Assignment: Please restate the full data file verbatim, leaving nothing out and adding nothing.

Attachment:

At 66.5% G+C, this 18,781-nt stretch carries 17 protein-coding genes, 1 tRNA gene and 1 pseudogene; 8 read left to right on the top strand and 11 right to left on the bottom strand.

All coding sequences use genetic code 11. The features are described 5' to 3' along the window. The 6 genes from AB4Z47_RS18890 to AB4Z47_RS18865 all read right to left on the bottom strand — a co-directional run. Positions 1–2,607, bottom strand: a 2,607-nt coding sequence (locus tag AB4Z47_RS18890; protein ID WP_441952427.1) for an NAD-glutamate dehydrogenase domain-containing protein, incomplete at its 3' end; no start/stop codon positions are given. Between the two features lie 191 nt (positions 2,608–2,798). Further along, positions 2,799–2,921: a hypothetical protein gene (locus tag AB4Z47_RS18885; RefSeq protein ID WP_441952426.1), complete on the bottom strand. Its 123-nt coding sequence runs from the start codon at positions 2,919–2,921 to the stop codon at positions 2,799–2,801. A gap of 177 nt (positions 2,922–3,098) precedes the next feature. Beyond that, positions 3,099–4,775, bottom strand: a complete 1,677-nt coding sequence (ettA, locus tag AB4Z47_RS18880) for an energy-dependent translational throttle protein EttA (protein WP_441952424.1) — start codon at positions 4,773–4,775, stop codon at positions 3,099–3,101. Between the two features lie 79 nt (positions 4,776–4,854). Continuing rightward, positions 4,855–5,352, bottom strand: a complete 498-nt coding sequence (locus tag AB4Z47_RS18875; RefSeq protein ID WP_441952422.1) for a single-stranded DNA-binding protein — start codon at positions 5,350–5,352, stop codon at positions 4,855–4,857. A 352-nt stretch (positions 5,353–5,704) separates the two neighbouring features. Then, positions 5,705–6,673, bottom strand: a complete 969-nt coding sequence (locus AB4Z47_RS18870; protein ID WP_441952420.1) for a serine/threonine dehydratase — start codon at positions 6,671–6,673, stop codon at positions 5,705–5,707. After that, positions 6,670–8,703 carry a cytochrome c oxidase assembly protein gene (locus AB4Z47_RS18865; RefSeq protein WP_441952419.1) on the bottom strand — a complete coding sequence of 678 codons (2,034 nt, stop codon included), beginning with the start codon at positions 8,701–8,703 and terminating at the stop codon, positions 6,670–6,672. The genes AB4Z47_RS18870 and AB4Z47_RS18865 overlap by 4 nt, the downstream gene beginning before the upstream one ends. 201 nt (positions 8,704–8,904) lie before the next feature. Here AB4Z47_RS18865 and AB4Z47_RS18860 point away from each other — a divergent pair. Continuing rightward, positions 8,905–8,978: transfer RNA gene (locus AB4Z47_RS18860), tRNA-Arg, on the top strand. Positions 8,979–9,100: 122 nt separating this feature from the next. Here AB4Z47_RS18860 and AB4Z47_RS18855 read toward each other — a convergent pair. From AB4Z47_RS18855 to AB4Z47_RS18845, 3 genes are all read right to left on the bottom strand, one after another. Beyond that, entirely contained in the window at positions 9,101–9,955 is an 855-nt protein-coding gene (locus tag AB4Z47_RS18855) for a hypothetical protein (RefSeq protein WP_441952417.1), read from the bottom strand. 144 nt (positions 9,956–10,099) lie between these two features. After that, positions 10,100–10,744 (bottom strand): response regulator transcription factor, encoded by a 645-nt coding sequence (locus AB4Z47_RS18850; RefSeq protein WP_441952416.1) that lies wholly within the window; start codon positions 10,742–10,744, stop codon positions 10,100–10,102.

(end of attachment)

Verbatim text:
At 66.5% G+C, this 18,781-nt stretch carries 17 protein-coding genes, 1 tRNA gene and 1 pseudogene; 8 read left to right on the top strand and 11 right to left on the bottom strand.

All coding sequences use genetic code 11. The features are described 5' to 3' along the window. The 6 genes from AB4Z47_RS18890 to AB4Z47_RS18865 all read right to left on the bottom strand — a co-directional run. Positions 1–2,607, bottom strand: a 2,607-nt coding sequence (locus tag AB4Z47_RS18890; protein ID WP_441952427.1) for an NAD-glutamate dehydrogenase domain-containing protein, incomplete at its 3' end; no start/stop codon positions are given. Between the two features lie 191 nt (positions 2,608–2,798). Further along, positions 2,799–2,921: a hypothetical protein gene (locus tag AB4Z47_RS18885; RefSeq protein ID WP_441952426.1), complete on the bottom strand. Its 123-nt coding sequence runs from the start codon at positions 2,919–2,921 to the stop codon at positions 2,799–2,801. A gap of 177 nt (positions 2,922–3,098) precedes the next feature. Beyond that, positions 3,099–4,775, bottom strand: a complete 1,677-nt coding sequence (ettA, locus tag AB4Z47_RS18880) for an energy-dependent translational throttle protein EttA (protein WP_441952424.1) — start codon at positions 4,773–4,775, stop codon at positions 3,099–3,101. Between the two features lie 79 nt (positions 4,776–4,854). Continuing rightward, positions 4,855–5,352, bottom strand: a complete 498-nt coding sequence (locus tag AB4Z47_RS18875; RefSeq protein ID WP_441952422.1) for a single-stranded DNA-binding protein — start codon at positions 5,350–5,352, stop codon at positions 4,855–4,857. A 352-nt stretch (positions 5,353–5,704) separates the two neighbouring features. Then, positions 5,705–6,673, bottom strand: a complete 969-nt coding sequence (locus AB4Z47_RS18870; protein ID WP_441952420.1) for a serine/threonine dehydratase — start codon at positions 6,671–6,673, stop codon at positions 5,705–5,707. After that, positions 6,670–8,703 carry a cytochrome c oxidase assembly protein gene (locus AB4Z47_RS18865; RefSeq protein WP_441952419.1) on the bottom strand — a complete coding sequence of 678 codons (2,034 nt, stop codon included), beginning with the start codon at positions 8,701–8,703 and terminating at the stop codon, positions 6,670–6,672. The genes AB4Z47_RS18870 and AB4Z47_RS18865 overlap by 4 nt, the downstream gene beginning before the upstream one ends. 201 nt (positions 8,704–8,904) lie before the next feature. Here AB4Z47_RS18865 and AB4Z47_RS18860 point away from each other — a divergent pair. Continuing rightward, positions 8,905–8,978: transfer RNA gene (locus AB4Z47_RS18860), tRNA-Arg, on the top strand. Positions 8,979–9,100: 122 nt separating this feature from the next. Here AB4Z47_RS18860 and AB4Z47_RS18855 read toward each other — a convergent pair. From AB4Z47_RS18855 to AB4Z47_RS18845, 3 genes are all read right to left on the bottom strand, one after another. Beyond that, entirely contained in the window at positions 9,101–9,955 is an 855-nt protein-coding gene (locus tag AB4Z47_RS18855) for a hypothetical protein (RefSeq protein WP_441952417.1), read from the bottom strand. 144 nt (positions 9,956–10,099) lie between these two features. After that, positions 10,100–10,744 (bottom strand): response regulator transcription factor, encoded by a 645-nt coding sequence (locus AB4Z47_RS18850; RefSeq protein WP_441952416.1) that lies wholly within the window; start codon positions 10,742–10,744, stop codon positions 10,100–10,102.